Nothing can bring your production to a stand-still like a dispute with one of your vendors or suppliers. Unlike the days of stocking your own materials for months, today’s just-in-time manufacturing and production environment mandates smooth relations, quality materials, and on-time delivery from every company that supports your business.
What are your options when one of your suppliers stops supplying? What evidence do you need to take a vendor to court so you can be compensated for lost sales and business?
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Vendor Relationship Overview
What is a vendor? A vendor sells or rents you materials, supplies, parts, services, equipment, and anything else you need to produce your product or service and operate your company. Vendors are your second largest expense behind labor.
Your relationship with your vendor is governed by a contract that states what the vendor will do for you and how the vendor will be compensated. It should also state what will happen if the vendor fails to do those things. The contract creates a legal relationship between you and your vendor that can be litigated if necessary to enforce the contractual stipulations.
Breach of Contract
Breach of contract occurs when one or more parties to the contract does not perform as promised within the stipulations of the contract. A contract is broken when:
- A party refuses to perform promises under contract
- A party does something prohibited by contract OR
- Prevents another party from performing its contractual obligations
You can have a material or immaterial breach of contract. The former is considered a total breach, which is very serious, while the latter is a trivial breach that does not irreparably break the contract or defeat its purpose.
Material Breach of Contract
A material breach of contract is a completely irreparable contract and is a cause for litigation in court. If one of your vendors commits a material breach of contract, you can go to court and seek damages to cover economic losses. It also means you are no longer responsible for your part of the contractual promise.
A material breach is occasionally excused by the court, generally stemming from one of several things:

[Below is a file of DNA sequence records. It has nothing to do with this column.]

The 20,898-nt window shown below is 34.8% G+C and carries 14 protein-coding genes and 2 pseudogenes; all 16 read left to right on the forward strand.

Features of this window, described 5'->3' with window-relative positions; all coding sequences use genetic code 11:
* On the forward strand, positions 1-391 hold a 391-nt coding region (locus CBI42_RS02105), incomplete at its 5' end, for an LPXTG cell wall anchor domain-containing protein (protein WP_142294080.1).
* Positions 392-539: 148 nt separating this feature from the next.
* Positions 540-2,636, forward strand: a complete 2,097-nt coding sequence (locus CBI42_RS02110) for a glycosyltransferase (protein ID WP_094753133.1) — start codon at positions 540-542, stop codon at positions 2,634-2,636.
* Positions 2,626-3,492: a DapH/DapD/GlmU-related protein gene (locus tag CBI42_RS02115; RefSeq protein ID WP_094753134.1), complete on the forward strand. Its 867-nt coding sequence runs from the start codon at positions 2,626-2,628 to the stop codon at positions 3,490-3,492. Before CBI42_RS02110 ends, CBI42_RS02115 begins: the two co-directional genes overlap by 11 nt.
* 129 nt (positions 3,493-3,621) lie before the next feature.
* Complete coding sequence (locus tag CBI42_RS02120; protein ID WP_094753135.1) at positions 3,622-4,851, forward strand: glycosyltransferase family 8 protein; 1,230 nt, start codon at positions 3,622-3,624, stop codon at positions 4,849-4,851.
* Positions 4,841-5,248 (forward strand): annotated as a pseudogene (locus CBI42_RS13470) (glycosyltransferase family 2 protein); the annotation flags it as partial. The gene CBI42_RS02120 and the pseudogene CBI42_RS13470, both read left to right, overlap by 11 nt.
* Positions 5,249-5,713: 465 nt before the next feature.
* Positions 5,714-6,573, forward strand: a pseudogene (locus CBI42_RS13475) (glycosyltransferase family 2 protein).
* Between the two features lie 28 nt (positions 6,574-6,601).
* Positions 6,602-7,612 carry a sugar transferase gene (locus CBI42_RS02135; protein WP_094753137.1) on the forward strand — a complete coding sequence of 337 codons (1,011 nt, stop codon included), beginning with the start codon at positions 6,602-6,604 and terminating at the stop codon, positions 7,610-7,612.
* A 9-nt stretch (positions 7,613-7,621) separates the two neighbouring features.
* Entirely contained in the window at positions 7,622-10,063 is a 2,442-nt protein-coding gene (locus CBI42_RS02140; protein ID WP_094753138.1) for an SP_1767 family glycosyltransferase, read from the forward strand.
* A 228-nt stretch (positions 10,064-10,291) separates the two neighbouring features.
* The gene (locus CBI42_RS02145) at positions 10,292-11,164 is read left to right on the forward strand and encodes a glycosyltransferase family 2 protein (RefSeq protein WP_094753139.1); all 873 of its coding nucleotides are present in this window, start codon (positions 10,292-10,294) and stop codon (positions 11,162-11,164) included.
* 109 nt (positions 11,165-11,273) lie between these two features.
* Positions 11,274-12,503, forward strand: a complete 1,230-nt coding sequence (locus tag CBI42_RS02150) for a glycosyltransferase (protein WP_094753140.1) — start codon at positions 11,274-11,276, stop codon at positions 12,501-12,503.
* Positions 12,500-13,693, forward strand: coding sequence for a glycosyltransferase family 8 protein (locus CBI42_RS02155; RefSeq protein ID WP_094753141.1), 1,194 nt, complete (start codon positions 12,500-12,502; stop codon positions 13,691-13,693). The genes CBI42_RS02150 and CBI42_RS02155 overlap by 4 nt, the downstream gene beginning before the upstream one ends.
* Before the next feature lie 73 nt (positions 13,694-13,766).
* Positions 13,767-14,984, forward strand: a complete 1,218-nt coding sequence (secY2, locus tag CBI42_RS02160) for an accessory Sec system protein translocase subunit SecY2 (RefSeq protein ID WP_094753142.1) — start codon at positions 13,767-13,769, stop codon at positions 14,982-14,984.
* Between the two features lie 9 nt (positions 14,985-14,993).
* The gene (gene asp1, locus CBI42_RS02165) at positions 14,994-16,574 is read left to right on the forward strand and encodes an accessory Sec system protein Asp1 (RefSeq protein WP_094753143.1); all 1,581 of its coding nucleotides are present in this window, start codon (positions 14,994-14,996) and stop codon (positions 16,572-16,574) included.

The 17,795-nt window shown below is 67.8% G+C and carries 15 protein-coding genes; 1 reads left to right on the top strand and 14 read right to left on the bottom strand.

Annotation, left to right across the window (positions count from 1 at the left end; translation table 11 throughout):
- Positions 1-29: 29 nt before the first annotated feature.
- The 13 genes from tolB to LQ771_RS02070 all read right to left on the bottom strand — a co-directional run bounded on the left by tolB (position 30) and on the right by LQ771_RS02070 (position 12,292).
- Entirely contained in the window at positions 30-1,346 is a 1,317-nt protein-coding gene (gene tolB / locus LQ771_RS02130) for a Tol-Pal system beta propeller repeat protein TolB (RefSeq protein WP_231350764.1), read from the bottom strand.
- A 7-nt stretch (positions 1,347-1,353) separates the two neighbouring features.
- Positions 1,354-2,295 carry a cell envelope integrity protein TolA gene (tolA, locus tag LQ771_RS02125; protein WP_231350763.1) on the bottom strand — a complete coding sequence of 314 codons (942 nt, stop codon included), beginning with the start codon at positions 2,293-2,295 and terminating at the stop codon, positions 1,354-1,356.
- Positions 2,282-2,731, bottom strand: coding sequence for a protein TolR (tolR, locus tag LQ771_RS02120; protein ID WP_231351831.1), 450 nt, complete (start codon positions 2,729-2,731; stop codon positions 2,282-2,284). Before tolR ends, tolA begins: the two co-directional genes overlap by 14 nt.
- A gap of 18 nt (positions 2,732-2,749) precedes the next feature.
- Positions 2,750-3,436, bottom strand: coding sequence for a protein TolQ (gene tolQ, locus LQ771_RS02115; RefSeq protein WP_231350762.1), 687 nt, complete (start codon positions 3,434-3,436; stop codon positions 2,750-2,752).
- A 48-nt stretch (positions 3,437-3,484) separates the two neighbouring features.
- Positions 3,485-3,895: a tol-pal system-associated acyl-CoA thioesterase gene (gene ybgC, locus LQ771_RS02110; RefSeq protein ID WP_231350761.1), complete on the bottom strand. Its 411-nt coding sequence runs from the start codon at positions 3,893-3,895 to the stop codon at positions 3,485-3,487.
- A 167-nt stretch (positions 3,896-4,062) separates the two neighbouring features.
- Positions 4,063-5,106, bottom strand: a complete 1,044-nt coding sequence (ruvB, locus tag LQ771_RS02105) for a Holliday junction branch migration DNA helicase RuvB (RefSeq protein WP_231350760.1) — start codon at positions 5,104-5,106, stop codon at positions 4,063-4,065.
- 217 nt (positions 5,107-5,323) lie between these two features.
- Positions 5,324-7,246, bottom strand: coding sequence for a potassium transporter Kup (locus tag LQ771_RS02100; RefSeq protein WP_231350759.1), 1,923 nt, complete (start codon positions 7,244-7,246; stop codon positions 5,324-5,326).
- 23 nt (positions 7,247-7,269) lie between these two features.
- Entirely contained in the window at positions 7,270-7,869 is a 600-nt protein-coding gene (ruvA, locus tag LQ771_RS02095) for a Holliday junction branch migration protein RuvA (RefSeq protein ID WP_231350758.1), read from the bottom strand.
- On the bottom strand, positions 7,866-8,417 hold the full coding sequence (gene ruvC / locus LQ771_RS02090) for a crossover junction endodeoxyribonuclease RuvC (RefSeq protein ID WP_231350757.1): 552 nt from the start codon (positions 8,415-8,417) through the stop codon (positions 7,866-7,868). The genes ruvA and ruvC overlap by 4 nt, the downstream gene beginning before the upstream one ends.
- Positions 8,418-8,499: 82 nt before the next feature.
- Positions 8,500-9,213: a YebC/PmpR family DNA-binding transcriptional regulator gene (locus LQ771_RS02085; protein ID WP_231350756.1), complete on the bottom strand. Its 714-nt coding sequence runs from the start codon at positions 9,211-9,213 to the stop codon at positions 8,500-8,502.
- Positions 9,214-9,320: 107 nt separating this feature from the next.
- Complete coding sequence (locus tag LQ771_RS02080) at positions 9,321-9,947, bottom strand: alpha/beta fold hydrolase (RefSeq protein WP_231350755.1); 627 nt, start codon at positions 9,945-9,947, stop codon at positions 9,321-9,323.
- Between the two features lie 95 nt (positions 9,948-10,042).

- A mutual mistake was made regarding an essential fact in the contract
- One party lacked the authority or capacity to agree to a contract
- One party entered into the contract as a result of fraud
- The contract is grossly unfair or unconscionable
- The contract is for activities that are illegal
Non-performance refers to the failure of one party to fulfill its contractual obligations. However, the obligation to act may be tied to a particular action on the part of the other party; therefore the first party cannot perform until that action has occurred.
An example is payment for delivery of materials. If the contract is written such that you are not required to pay the vendor until you receive delivery, then you cannot perform your obligation until delivery is made. If you then decide not to pay, you will be in breach of contract for nonperformance.
What Your Attorney Needs to Bring to Court
There are several items your attorney will need to litigate a breach of contract case successfully. Most, if not all of these items should be present in the contract.
- Specific examples of the material breach of contract
- Specific examples of the damages
- A definition of performance standards
- Written notice of breach of contract
In most cases, breach of contract is a process. Correspondence that shows all parties have been made aware of the breach and documentation of any actions taken to correct the non-performance are essential for determining who is at fault.
How to Avoid Breach of Contract With Your Vendors and Suppliers
Most breach-of-contract cases involve miscommunication. Therefore, the best way to avoid a breach of contract is for all parties to communicate with one another clearly. Communication problems are especially prevalent in contractual partnerships where one party is unfamiliar with what the other party is required to do.
For example, if you have a contract for IT services, it may be difficult for you to understand the exact obligations the IT company has toward your business if you do not understand information technology yourself.
Each party should communicate clearly about the obligations due in a contract and let everyone know ahead of time when the obligations must be changed or delayed, or when they cannot be met.
To avoid a breach of contract, you need to:
- Understand the contract
- Follow the contract
- Create a documentary trail of communications and activity
- Be careful when creating documents, including email
Anything in writing can be used in a breach of contract case. Make sure everyone in your company understands this before they commit anything to paper or computer screen. Recording meetings and phone conversations can be helpful as well if you feel that a breach of contract is on the horizon.
Disputes with your vendor or supplier are no fun. With open communication and a will to both understand and be understood, most of your disputes can be resolved before a breach occurs. At most, you may suffer an immaterial breach that can be corrected easily.
However, for those times when a material breach occurs, a tight contract, a history of clear communication, and the existence of written documentation can help you and your attorney litigate your case to a positive outcome.